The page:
One of my sisters recently wrote a letter to me. In this letter she shared about a time in my life that I haven’t thought about in a while – high school.
I share a small portion of what she wrote below:
Do you remember when you began running track in high school? What about your first meet? I remember it.
You ran long distance and after what seemed like an eternity, we watched from the stands as you made your way across the finish line. You were dead last. At the time, I felt so bad for you. You were so excited about being on the track team, but here you were finishing last. I remember you being disappointed. I remember others thinking you would probably quit the team. But you didn’t. You ran again the next meet and continued to run throughout high school. I don’t recall you winning many meets or ever becoming a star member of the team. But I remember how proud you were of being apart of the team. I remember how hard you trained – the practices you went to and the meets you never missed. Mostly, I remember that you always finished your race.
Your last meet was in high school – more than 20 years ago! Yet, here you are, still a runner. Still committed, still tenacious…challenging yourself to run more and more races each year, leading running groups, training alongside others and even teaching people like me, who NEVER thought in a million years they could run, how easy it can be if you just commit and believe you can do it.
What stood out to me was that she initially felt pity for me, because I came in last. She goes on to share that she (and probably the other people watching) imagined that was the beginning and end of my high school track dreams. It’s embarrassing and humiliating to come in last… if finishing first was your goal. I don’t ever remember feeling shame for coming in last. I would have been embarrassed to quit. Running has never been about winning a race for me. It’s always been about finishing. It’s always been about proving to myself that I was strong enough to finish, even when it would have been easier to give up.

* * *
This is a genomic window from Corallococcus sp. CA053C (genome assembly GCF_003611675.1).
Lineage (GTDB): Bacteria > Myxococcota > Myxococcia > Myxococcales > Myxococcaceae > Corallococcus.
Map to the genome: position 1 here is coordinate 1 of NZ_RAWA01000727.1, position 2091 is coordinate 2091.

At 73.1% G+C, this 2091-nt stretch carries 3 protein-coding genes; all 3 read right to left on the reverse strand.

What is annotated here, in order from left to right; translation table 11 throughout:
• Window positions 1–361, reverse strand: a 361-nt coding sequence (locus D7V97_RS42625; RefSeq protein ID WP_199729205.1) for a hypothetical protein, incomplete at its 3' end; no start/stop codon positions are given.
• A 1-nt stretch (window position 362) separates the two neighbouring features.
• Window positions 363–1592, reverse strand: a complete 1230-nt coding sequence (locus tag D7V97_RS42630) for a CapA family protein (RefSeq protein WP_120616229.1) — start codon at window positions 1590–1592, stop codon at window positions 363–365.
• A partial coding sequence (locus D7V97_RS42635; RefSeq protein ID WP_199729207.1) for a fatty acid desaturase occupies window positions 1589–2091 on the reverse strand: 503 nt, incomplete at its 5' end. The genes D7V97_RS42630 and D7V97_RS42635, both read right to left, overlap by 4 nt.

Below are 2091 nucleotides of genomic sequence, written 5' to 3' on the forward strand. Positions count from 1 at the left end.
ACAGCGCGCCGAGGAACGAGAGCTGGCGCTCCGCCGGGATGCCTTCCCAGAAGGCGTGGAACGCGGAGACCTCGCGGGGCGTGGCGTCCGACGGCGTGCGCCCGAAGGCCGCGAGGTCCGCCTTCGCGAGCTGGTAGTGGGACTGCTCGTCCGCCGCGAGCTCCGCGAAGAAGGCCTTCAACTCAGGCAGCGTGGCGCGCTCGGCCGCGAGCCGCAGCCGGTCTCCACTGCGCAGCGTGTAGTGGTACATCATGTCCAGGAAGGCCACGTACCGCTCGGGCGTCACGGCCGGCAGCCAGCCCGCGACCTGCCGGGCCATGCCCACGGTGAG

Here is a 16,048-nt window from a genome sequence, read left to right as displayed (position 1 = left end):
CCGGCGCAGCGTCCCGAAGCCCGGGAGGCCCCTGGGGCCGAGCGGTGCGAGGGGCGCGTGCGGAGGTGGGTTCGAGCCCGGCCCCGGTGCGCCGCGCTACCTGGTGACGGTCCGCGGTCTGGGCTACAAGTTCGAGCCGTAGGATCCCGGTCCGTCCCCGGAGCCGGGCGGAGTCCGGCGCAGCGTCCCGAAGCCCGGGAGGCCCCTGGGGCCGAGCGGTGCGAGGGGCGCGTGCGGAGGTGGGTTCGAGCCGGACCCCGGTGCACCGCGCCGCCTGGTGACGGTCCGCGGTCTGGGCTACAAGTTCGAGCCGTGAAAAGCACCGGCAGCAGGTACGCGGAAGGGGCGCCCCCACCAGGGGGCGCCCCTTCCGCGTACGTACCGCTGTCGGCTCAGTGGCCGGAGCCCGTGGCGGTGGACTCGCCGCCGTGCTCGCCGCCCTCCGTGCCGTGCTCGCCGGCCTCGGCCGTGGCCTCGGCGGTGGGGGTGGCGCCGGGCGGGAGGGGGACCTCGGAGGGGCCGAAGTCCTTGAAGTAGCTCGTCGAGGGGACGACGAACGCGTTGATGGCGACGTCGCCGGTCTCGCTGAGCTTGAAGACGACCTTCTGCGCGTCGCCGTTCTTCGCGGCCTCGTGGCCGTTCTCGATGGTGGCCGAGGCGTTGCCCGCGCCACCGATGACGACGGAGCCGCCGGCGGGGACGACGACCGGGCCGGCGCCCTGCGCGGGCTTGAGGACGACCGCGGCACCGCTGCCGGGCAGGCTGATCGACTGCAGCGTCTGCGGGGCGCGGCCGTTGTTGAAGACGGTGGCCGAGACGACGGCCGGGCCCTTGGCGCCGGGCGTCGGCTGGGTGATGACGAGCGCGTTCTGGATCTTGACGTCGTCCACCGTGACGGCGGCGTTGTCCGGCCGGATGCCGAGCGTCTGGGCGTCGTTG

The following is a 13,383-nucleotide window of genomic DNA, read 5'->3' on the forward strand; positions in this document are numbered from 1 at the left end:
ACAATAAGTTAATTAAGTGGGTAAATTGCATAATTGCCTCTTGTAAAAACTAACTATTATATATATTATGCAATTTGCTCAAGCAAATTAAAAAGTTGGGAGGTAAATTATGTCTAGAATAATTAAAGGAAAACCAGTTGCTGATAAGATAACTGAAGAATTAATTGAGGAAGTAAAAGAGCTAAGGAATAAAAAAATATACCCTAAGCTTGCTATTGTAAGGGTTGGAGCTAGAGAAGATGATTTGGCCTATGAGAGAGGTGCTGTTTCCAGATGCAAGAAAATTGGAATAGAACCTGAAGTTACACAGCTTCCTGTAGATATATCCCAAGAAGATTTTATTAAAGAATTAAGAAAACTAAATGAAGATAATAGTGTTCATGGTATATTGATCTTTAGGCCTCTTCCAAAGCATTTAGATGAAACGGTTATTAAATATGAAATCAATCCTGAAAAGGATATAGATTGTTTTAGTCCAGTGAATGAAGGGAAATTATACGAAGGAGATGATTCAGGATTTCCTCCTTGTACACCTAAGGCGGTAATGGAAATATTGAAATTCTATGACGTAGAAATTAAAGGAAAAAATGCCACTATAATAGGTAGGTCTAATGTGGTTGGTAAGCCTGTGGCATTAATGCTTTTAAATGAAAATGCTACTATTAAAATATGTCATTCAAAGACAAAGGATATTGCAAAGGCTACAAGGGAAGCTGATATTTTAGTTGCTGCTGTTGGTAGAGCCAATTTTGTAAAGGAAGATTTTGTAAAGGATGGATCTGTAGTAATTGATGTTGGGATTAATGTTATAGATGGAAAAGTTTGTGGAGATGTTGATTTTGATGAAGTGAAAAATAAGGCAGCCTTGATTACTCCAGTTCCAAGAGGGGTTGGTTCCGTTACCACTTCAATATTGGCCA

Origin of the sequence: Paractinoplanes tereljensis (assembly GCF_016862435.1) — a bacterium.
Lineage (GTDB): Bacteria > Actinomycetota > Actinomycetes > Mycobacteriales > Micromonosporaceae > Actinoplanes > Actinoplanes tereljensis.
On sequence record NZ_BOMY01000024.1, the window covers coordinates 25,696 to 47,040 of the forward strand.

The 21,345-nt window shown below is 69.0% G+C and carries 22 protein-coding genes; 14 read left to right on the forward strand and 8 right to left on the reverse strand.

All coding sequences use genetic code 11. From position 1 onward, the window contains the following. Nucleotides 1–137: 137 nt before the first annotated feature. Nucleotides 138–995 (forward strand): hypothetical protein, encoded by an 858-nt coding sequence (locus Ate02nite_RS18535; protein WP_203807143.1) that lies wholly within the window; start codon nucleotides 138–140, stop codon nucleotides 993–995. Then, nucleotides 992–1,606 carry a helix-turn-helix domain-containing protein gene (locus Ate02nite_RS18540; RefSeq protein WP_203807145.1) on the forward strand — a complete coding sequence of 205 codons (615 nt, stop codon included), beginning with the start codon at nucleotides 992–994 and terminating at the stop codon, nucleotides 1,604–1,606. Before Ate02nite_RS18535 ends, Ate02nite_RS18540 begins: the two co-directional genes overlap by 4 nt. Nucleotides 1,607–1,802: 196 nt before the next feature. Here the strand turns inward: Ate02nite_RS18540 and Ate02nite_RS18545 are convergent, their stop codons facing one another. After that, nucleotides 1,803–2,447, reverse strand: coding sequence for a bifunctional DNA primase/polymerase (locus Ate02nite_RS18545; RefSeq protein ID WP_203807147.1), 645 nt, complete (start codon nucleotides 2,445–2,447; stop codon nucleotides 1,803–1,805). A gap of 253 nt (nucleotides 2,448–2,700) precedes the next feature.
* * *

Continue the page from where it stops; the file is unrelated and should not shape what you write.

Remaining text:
My sister’s perspective and her encouragement revealed to me the message of You Are Stronger Than You Think has always been inside me, before I could even verbalize it. It’s in my DNA. God has wired me to not give up on myself and to not give up on others. My ability to persevere when the outcome is not what I expected is a strength that has sustained me. Life has taught me some tough lessons, but it’s also made me more certain of who I am and why I’m here. I am a wife, a mother, a friend, a daughter, a sister, an entrepreneur, an encourager, a community builder, and a child of God.
It’s your turn: Who are you? What lessons in your own life remind you of who you are? Leave a comment.
P.S. If you’ve had a difficult time answering the question above, I believe the 2017 You Are Stronger Than You Women’s Event is the event for you. It’s a a premier event to equip professional Christian women with biblical wisdom and encouragement for succeeding in life and business. Additionally, our events welcome teen girls (12-18) to experience life transformation with an influential woman in their lives.
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Destined to win,